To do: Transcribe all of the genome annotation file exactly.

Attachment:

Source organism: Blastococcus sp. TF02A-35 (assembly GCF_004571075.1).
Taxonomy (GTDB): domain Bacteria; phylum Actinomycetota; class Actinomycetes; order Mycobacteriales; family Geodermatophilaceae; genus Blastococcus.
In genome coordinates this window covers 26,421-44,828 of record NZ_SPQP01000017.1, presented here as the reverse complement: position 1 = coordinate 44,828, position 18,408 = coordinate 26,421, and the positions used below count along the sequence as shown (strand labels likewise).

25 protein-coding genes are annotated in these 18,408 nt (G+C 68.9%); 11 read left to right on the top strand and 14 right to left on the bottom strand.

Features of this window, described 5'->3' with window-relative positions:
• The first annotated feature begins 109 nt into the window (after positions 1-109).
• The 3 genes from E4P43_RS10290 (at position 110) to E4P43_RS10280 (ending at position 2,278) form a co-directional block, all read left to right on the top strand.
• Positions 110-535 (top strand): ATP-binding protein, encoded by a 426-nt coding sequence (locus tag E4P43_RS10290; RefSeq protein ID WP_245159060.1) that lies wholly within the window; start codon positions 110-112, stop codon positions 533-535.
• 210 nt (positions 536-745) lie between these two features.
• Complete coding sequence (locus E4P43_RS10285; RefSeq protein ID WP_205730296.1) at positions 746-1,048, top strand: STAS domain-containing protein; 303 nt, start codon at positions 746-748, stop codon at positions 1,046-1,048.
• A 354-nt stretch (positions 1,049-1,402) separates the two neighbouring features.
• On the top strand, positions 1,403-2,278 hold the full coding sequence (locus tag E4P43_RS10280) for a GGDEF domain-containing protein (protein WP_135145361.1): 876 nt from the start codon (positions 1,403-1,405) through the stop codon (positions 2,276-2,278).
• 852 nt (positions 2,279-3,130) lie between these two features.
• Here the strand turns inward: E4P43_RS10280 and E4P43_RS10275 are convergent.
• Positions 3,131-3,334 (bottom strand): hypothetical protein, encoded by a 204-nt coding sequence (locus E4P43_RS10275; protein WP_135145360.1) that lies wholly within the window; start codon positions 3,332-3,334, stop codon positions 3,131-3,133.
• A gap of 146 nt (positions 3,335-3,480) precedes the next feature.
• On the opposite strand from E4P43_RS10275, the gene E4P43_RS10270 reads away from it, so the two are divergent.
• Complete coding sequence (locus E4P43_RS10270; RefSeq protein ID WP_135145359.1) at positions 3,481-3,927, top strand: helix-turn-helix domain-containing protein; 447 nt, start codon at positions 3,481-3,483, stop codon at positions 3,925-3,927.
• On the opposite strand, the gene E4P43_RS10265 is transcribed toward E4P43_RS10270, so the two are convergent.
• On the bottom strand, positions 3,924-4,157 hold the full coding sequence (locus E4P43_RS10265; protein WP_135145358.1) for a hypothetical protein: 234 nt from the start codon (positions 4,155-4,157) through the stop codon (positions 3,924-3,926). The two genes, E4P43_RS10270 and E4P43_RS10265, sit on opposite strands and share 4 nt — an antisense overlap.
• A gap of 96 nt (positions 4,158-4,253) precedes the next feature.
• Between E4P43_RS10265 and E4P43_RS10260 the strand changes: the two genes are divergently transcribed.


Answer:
Source organism: Blastococcus sp. TF02A-35 (assembly GCF_004571075.1).
Taxonomy (GTDB): domain Bacteria; phylum Actinomycetota; class Actinomycetes; order Mycobacteriales; family Geodermatophilaceae; genus Blastococcus.
In genome coordinates this window covers 26,421-44,828 of record NZ_SPQP01000017.1, presented here as the reverse complement: position 1 = coordinate 44,828, position 18,408 = coordinate 26,421, and the positions used below count along the sequence as shown (strand labels likewise).

25 protein-coding genes are annotated in these 18,408 nt (G+C 68.9%); 11 read left to right on the top strand and 14 right to left on the bottom strand.

Features of this window, described 5'->3' with window-relative positions:
• The first annotated feature begins 109 nt into the window (after positions 1-109).
• The 3 genes from E4P43_RS10290 (at position 110) to E4P43_RS10280 (ending at position 2,278) form a co-directional block, all read left to right on the top strand.
• Positions 110-535 (top strand): ATP-binding protein, encoded by a 426-nt coding sequence (locus tag E4P43_RS10290; RefSeq protein ID WP_245159060.1) that lies wholly within the window; start codon positions 110-112, stop codon positions 533-535.
• 210 nt (positions 536-745) lie between these two features.
• Complete coding sequence (locus E4P43_RS10285; RefSeq protein ID WP_205730296.1) at positions 746-1,048, top strand: STAS domain-containing protein; 303 nt, start codon at positions 746-748, stop codon at positions 1,046-1,048.
• A 354-nt stretch (positions 1,049-1,402) separates the two neighbouring features.
• On the top strand, positions 1,403-2,278 hold the full coding sequence (locus tag E4P43_RS10280) for a GGDEF domain-containing protein (protein WP_135145361.1): 876 nt from the start codon (positions 1,403-1,405) through the stop codon (positions 2,276-2,278).
• 852 nt (positions 2,279-3,130) lie between these two features.
• Here the strand turns inward: E4P43_RS10280 and E4P43_RS10275 are convergent.
• Positions 3,131-3,334 (bottom strand): hypothetical protein, encoded by a 204-nt coding sequence (locus E4P43_RS10275; protein WP_135145360.1) that lies wholly within the window; start codon positions 3,332-3,334, stop codon positions 3,131-3,133.
• A gap of 146 nt (positions 3,335-3,480) precedes the next feature.
• On the opposite strand from E4P43_RS10275, the gene E4P43_RS10270 reads away from it, so the two are divergent.
• Complete coding sequence (locus E4P43_RS10270; RefSeq protein ID WP_135145359.1) at positions 3,481-3,927, top strand: helix-turn-helix domain-containing protein; 447 nt, start codon at positions 3,481-3,483, stop codon at positions 3,925-3,927.
• On the opposite strand, the gene E4P43_RS10265 is transcribed toward E4P43_RS10270, so the two are convergent.
• On the bottom strand, positions 3,924-4,157 hold the full coding sequence (locus E4P43_RS10265; protein WP_135145358.1) for a hypothetical protein: 234 nt from the start codon (positions 4,155-4,157) through the stop codon (positions 3,924-3,926). The two genes, E4P43_RS10270 and E4P43_RS10265, sit on opposite strands and share 4 nt — an antisense overlap.
• A gap of 96 nt (positions 4,158-4,253) precedes the next feature.
• Between E4P43_RS10265 and E4P43_RS10260 the strand changes: the two genes are divergently transcribed.